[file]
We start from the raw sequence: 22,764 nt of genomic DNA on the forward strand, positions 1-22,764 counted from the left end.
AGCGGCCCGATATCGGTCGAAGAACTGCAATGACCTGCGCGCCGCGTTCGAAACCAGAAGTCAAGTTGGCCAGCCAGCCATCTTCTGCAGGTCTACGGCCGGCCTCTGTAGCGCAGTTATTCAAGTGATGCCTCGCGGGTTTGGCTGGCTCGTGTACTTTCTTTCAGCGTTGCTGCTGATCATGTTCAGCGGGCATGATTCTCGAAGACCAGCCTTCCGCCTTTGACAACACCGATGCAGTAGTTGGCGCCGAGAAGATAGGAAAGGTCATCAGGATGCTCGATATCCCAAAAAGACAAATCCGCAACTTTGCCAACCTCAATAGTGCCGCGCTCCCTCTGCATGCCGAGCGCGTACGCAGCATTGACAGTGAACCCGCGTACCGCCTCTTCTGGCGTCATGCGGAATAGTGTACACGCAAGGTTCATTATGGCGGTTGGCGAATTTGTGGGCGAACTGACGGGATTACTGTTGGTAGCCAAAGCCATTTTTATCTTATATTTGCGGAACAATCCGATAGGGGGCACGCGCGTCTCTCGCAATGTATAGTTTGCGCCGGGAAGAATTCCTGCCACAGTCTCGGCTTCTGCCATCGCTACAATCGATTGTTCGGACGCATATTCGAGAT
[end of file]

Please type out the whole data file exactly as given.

We start from the raw sequence: 22,764 nt of genomic DNA on the forward strand, positions 1-22,764 counted from the left end.
AGCGGCCCGATATCGGTCGAAGAACTGCAATGACCTGCGCGCCGCGTTCGAAACCAGAAGTCAAGTTGGCCAGCCAGCCATCTTCTGCAGGTCTACGGCCGGCCTCTGTAGCGCAGTTATTCAAGTGATGCCTCGCGGGTTTGGCTGGCTCGTGTACTTTCTTTCAGCGTTGCTGCTGATCATGTTCAGCGGGCATGATTCTCGAAGACCAGCCTTCCGCCTTTGACAACACCGATGCAGTAGTTGGCGCCGAGAAGATAGGAAAGGTCATCAGGATGCTCGATATCCCAAAAAGACAAATCCGCAACTTTGCCAACCTCAATAGTGCCGCGCTCCCTCTGCATGCCGAGCGCGTACGCAGCATTGACAGTGAACCCGCGTACCGCCTCTTCTGGCGTCATGCGGAATAGTGTACACGCAAGGTTCATTATGGCGGTTGGCGAATTTGTGGGCGAACTGACGGGATTACTGTTGGTAGCCAAAGCCATTTTTATCTTATATTTGCGGAACAATCCGATAGGGGGCACGCGCGTCTCTCGCAATGTATAGTTTGCGCCGGGAAGAATTCCTGCCACAGTCTCGGCTTCTGCCATCGCTACAATCGATTGTTCGGACGCATATTCGAGAT